Re-examining recycling

Our green city’s gray areas

Recycling- and transfer-station workers mine Sacramento’s trash. Only 17 percent of the items we recycle belong here.

Recycling- and transfer-station workers mine Sacramento’s trash. Only 17 percent of the items we recycle belong here.

During my college years in Seattle, recycling was a source of extreme tension in our neo-hippie household. Is this waxed soy milk carton even recyclable? Why the f#@$ do I see Styrofoam in our bin? Oh no you didn’t forget to rinse out that tofu container! After each item had been removed from our bin, waved about, cursed at and put back, we made our weekly offering to the curb, unsure if our (vegetarian) pizza box would be clean enough to see reincarnation.

When a similar (but more polite) discussion surfaced in my Sacramento life, I realized that the recycling debate is universal. Every city mails out recycling guidelines with simplified bullet points that easily are misinterpreted.

Armed with readers’ questions and a few of my own, I strapped on a hard hat and goggles for an afternoon with Kurt Standen, general manager of the Sacramento Recycling and Transfer Station. I wanted to know our city’s recycling gray areas, and help turn them back to green.

Viewed through a soundproof office window, the material-recovery facility at our city’s recycling station is magical. It’s an elevated series of Willy Wonka-esque belts and chutes, with recyclables fluttering toward the bins below like a candy-colored snowfall.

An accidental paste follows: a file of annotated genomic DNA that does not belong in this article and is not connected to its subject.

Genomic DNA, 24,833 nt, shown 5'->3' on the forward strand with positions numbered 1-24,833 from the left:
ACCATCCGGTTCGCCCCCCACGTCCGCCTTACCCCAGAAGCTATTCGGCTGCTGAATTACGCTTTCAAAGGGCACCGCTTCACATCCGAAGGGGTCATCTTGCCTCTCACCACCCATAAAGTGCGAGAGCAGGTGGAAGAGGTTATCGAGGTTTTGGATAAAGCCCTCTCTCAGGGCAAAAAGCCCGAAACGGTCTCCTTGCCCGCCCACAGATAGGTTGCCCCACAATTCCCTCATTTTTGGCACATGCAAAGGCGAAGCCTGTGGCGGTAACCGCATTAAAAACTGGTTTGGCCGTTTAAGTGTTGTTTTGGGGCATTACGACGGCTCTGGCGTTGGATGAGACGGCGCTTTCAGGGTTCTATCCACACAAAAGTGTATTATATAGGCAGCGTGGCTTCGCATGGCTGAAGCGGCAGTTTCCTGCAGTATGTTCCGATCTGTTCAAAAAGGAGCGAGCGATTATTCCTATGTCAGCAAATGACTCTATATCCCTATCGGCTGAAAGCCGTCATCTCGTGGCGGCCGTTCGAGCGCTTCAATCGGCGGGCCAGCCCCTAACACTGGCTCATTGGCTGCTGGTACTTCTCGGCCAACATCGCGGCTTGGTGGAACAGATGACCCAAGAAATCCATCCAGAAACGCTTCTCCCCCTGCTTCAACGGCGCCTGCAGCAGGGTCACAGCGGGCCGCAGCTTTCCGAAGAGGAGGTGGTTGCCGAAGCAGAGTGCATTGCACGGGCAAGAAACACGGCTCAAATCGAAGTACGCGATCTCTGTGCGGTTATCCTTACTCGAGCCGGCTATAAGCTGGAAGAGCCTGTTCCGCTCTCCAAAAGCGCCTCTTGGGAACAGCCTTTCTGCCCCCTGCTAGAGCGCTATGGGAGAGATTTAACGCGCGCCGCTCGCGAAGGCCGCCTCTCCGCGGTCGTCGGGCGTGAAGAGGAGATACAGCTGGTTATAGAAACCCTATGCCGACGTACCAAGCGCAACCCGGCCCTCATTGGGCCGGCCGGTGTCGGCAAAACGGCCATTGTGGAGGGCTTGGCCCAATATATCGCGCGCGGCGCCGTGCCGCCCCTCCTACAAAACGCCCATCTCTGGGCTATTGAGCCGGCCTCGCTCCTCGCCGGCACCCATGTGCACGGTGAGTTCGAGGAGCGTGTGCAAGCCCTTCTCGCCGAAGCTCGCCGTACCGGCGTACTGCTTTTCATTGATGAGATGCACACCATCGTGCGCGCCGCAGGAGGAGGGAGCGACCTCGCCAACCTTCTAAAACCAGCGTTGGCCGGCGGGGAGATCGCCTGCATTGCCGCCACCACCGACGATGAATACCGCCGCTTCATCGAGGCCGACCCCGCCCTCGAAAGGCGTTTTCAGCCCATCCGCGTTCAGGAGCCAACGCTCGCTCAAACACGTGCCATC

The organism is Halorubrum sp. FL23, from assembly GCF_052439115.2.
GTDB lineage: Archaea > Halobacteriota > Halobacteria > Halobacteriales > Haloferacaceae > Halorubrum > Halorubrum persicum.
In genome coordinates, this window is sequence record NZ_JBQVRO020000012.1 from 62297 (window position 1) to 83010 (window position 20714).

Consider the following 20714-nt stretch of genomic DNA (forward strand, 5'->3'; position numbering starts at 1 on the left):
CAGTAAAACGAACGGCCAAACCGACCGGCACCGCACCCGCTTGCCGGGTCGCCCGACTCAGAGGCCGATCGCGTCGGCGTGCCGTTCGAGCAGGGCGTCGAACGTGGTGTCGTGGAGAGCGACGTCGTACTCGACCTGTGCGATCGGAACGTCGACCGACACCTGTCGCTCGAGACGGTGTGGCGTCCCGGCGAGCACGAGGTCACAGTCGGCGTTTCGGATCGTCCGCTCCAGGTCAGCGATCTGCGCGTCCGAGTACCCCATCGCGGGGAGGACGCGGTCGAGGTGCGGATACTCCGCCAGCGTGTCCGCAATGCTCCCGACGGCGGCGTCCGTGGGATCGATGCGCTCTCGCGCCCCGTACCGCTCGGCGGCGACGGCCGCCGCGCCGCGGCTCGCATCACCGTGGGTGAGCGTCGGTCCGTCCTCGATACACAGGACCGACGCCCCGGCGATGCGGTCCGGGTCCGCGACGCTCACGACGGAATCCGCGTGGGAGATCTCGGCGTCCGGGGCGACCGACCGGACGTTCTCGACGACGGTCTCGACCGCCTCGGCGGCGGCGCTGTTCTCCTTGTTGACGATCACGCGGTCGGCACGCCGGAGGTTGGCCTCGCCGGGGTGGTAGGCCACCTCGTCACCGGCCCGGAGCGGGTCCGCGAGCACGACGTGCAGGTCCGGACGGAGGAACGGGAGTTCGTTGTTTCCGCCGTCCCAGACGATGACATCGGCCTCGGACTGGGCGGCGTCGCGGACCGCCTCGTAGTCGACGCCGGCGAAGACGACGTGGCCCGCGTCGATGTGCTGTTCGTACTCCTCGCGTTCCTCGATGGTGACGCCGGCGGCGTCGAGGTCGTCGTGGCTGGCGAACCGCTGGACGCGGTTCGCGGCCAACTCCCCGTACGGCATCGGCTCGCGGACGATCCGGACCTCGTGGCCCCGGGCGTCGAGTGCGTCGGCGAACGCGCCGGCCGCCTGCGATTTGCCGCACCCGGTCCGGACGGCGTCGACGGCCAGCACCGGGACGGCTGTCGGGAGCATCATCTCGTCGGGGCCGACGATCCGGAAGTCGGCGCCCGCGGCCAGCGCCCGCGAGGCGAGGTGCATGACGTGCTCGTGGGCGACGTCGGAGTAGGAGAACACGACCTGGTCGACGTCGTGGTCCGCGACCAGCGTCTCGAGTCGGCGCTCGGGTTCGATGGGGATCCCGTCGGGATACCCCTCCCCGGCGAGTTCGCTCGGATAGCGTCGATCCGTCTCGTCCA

It’s an environment of purposeful, controlled chaos. Over a dozen masked workers flank a conveyor belt, tossing detergent bottles, aluminum cans, cardboard and other unique recyclables into gated bins that resemble giant (but uncomfortable) bounce houses. The rest of the recyclables—glass and paper, mainly—move toward a screen of rotating discs, which cycle upward like a conveyor belt. The discs catch, crush and siphon glass into bins below. Paper and cardboard move into chutes where they are separated and pressed into 3-by-5-foot bales. Eventually, these bales are shipped to China and other faraway lands.

Both man (and woman) and machine work to ensure that Sacramento’s trash is separated from its recyclables. But the responsibility should start with the consumer.

Standen believes that Sacramento does a decent job of recycling. Only 17 percent of the items that we recycle actually belong in the trash. And most of that trash takes the form of classically misunderstood Styrofoam. You heard it here, folks: The city can’t recycle your packing peanuts.

Nor can it recycle your syringes. Standen said that he understands the misconception, as many insulin needles are made from recyclable materials. But the chemicals inside those needles can contaminate other recycled products, and the needles themselves are a hazard to the facility’s workers.

The city can’t recycle your ammunition, either. When a hand grenade came down the conveyor belt recently, the entire recycling operation was halted and the Sacramento police department was summoned. Fortunately, the grenade was a dummy. Unfortunately, it wasn’t even recyclable.